Founding members of NARC have added their support to the initiative:
Professor Brian G. Falzon, Head of School of Mechanical and Aerospace Engineering, Queen’s University Belfast, said: “The invitation to become one of the founding members of the proposed National Aerospace Research Consortium (NARC) is a tremendous endorsement of the world-class aerospace-related research that is conducted at Queen’s University Belfast. Being part of NARC will translate to enhanced research opportunities for Queen’s, building on and extending our current research activities in advanced aerostuctures, future materials, propulsion and simulation technologies. By working in partnership with members of NARC, we will create a synergistic critical mass of research activity in these areas, which I am confident will lead to new breakthroughs for the benefit of the global aerospace community.”
Professor Nishan Canagarajah, Pro Vice-Chancellor for Research at the University of Bristol, said: “As one of the UK’s leading aerospace research universities, the University is delighted to be a founding member of the National Aerospace Research Consortium (NARC). This initiative is an excellent way for the UK’s top universities to work together to provide the UK aerospace industry with access to world-leading research expertise, skills and facilities together with talented young research engineers.”
Pro-Vice Chancellor for the Faculty of Engineering at the University of Nottingham, Professor Andy Long, said: “The University of Nottingham has an established research track record in more electric aircraft and electro-mechanical propulsion technologies and is very excited to be part of this consortium which is the first of its kind for UK aerospace research. NARC will bring together a core group of leading aerospace universities to work with industry to strategically anchor and attract electrified propulsion innovation activities in the UK and ensure a first-mover competitive advantage.”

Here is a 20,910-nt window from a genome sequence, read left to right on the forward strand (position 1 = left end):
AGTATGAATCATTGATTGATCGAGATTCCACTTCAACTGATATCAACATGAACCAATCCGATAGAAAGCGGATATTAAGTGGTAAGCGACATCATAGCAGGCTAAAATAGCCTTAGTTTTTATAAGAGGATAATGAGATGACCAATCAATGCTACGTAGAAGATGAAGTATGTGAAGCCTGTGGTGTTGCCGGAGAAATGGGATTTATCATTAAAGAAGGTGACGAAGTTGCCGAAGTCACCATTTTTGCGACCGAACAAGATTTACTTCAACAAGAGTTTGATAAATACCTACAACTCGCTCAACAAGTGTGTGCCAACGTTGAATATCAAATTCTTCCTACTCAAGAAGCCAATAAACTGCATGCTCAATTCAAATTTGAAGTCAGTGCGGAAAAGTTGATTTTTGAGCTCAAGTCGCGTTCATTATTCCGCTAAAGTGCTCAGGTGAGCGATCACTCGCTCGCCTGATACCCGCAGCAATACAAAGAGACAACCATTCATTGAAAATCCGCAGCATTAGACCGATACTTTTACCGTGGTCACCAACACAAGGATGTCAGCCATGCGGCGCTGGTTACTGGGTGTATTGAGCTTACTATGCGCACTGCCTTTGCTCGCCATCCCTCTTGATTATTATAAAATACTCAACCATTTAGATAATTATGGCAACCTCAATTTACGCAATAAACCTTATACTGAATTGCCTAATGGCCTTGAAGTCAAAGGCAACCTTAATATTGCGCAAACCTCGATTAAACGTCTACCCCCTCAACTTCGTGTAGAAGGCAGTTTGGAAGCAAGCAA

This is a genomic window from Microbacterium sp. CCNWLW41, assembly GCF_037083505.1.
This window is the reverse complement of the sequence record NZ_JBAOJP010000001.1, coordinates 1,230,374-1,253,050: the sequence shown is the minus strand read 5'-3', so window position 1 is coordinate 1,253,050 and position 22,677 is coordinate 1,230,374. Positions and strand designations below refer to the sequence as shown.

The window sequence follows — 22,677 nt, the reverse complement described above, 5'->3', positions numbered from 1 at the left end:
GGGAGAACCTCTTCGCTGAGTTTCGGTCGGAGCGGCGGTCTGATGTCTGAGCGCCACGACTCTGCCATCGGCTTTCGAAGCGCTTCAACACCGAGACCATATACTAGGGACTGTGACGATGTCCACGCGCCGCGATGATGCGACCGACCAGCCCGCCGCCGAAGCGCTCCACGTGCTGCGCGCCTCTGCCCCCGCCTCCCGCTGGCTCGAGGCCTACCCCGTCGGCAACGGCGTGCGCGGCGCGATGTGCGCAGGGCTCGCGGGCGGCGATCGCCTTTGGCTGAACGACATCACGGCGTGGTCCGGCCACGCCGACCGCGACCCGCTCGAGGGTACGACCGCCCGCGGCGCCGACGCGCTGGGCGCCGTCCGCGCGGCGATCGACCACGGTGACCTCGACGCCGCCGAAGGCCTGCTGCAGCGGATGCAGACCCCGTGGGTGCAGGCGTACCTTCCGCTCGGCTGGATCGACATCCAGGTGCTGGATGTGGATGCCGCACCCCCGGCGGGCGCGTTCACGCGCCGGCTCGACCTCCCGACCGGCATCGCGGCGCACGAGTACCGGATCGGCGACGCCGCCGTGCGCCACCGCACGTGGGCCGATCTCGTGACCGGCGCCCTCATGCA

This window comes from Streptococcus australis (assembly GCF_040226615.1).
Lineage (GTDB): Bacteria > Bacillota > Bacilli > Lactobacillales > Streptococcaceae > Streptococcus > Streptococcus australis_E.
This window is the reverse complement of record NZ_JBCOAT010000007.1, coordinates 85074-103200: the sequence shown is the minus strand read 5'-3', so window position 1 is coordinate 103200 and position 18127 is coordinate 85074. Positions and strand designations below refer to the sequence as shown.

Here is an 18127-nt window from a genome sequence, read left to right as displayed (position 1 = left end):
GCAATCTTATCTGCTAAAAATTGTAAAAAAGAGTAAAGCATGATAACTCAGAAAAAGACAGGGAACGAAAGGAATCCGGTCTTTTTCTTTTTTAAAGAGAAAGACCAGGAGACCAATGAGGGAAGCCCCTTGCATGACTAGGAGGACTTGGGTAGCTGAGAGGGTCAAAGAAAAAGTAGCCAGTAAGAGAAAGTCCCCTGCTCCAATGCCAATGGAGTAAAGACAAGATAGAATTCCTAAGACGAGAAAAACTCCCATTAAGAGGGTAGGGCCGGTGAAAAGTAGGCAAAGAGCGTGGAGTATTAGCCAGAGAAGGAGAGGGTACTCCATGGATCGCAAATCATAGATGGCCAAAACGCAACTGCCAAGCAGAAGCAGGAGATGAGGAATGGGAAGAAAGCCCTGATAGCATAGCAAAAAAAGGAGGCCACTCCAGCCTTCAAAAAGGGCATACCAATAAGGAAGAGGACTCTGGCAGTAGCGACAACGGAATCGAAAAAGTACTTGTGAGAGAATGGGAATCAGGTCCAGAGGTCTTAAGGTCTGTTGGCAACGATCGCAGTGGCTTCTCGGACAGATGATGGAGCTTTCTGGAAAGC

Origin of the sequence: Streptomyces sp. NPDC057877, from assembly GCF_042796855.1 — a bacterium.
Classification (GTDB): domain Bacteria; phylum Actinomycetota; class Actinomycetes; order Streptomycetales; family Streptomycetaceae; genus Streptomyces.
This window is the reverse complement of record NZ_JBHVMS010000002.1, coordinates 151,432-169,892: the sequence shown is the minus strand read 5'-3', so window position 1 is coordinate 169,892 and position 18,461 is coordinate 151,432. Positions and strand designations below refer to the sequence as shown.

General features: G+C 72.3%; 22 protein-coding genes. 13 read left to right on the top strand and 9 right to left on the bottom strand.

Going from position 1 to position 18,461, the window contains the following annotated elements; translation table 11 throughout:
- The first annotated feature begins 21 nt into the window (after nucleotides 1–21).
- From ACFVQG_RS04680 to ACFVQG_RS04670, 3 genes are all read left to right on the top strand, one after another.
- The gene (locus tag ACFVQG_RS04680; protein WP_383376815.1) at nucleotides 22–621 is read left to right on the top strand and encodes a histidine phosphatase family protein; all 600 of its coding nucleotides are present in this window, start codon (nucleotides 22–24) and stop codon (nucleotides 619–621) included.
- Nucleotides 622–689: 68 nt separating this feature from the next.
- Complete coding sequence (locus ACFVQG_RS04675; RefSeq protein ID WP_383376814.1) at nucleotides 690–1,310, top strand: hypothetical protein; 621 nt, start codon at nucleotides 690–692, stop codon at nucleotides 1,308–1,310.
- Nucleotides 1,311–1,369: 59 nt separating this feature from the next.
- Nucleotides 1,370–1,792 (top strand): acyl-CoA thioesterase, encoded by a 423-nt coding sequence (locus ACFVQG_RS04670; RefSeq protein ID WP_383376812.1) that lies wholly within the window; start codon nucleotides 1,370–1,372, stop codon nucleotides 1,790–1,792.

Professor S Mark Spearing, Vice President (Research and Enterprise) Professor of Engineering Materials at the University of Southampton, said: “The University of Southampton enthusiastically welcomes the formation of the National Aerospace Research Consortium. In an increasingly internationally competitive sector, it is vital that UK-based industry has access to world-leading research in order to strengthen its competitive advantage. The universities represented in the consortium already work collaboratively on many aerospace research projects, and NARC will help formalise this situation as well as provide greater external visibility and better access to industrial stakeholders.”
Professor Sandy Smith, Director of the Rolls-Royce University Technology Centre at the University of Manchester, said: “The environmental impact of transportation provides an immense challenge for aerospace. The formation of the National Aerospace Research Consortium (NARC) is a significant stepping stone in meeting this challenge and putting the UK at the forefront of international aerospace research.&rdquo
Vice President and Head of the Faculty of Engineering at the University of Sheffield, Professor Mike Hounslow, said “The National Aerospace Research Consortium is a welcome initiative that builds on the world-leading aerospace research carried out across UK universities. The University of Sheffield looks forward to working with our academic and industrial partners and to playing a significant role in shaping and transforming the aerospace research agenda."
About Cranfield University
Cranfield is a specialist postgraduate university that is a global leader for education and transformational research in technology and management.